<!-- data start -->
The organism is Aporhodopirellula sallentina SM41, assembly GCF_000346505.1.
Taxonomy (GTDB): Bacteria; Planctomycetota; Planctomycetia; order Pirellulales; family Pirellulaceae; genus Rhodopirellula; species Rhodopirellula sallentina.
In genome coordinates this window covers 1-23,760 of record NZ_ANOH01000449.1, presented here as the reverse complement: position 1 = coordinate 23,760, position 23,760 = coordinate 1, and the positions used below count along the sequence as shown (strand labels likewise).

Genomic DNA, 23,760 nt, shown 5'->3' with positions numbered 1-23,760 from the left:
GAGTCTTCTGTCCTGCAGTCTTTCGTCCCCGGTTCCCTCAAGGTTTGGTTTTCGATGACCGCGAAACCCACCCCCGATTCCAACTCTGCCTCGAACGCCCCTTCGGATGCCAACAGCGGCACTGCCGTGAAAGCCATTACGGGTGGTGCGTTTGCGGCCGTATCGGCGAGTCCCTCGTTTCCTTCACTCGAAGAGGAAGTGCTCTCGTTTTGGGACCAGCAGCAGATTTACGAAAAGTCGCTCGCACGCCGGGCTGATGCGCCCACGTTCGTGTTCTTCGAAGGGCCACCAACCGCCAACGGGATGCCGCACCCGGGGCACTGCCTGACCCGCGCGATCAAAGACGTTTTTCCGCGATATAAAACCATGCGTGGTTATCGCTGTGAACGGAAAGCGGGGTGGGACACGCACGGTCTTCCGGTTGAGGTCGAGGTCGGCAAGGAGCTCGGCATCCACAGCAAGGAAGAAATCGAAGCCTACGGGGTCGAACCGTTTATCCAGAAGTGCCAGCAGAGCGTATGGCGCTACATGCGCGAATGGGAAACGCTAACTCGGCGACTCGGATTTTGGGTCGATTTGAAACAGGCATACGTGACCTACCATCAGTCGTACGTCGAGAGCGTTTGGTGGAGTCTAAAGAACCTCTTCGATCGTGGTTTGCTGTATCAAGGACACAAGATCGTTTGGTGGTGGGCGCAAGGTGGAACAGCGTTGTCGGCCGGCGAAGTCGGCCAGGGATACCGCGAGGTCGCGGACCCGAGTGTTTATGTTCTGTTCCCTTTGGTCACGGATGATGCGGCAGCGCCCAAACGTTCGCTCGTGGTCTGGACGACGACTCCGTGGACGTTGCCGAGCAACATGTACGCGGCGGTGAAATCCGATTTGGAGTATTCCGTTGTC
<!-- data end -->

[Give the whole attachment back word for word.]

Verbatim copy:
The organism is Aporhodopirellula sallentina SM41, assembly GCF_000346505.1.
Taxonomy (GTDB): Bacteria; Planctomycetota; Planctomycetia; order Pirellulales; family Pirellulaceae; genus Rhodopirellula; species Rhodopirellula sallentina.
In genome coordinates this window covers 1-23,760 of record NZ_ANOH01000449.1, presented here as the reverse complement: position 1 = coordinate 23,760, position 23,760 = coordinate 1, and the positions used below count along the sequence as shown (strand labels likewise).

Genomic DNA, 23,760 nt, shown 5'->3' with positions numbered 1-23,760 from the left:
GAGTCTTCTGTCCTGCAGTCTTTCGTCCCCGGTTCCCTCAAGGTTTGGTTTTCGATGACCGCGAAACCCACCCCCGATTCCAACTCTGCCTCGAACGCCCCTTCGGATGCCAACAGCGGCACTGCCGTGAAAGCCATTACGGGTGGTGCGTTTGCGGCCGTATCGGCGAGTCCCTCGTTTCCTTCACTCGAAGAGGAAGTGCTCTCGTTTTGGGACCAGCAGCAGATTTACGAAAAGTCGCTCGCACGCCGGGCTGATGCGCCCACGTTCGTGTTCTTCGAAGGGCCACCAACCGCCAACGGGATGCCGCACCCGGGGCACTGCCTGACCCGCGCGATCAAAGACGTTTTTCCGCGATATAAAACCATGCGTGGTTATCGCTGTGAACGGAAAGCGGGGTGGGACACGCACGGTCTTCCGGTTGAGGTCGAGGTCGGCAAGGAGCTCGGCATCCACAGCAAGGAAGAAATCGAAGCCTACGGGGTCGAACCGTTTATCCAGAAGTGCCAGCAGAGCGTATGGCGCTACATGCGCGAATGGGAAACGCTAACTCGGCGACTCGGATTTTGGGTCGATTTGAAACAGGCATACGTGACCTACCATCAGTCGTACGTCGAGAGCGTTTGGTGGAGTCTAAAGAACCTCTTCGATCGTGGTTTGCTGTATCAAGGACACAAGATCGTTTGGTGGTGGGCGCAAGGTGGAACAGCGTTGTCGGCCGGCGAAGTCGGCCAGGGATACCGCGAGGTCGCGGACCCGAGTGTTTATGTTCTGTTCCCTTTGGTCACGGATGATGCGGCAGCGCCCAAACGTTCGCTCGTGGTCTGGACGACGACTCCGTGGACGTTGCCGAGCAACATGTACGCGGCGGTGAAATCCGATTTGGAGTATTCCGTTGTC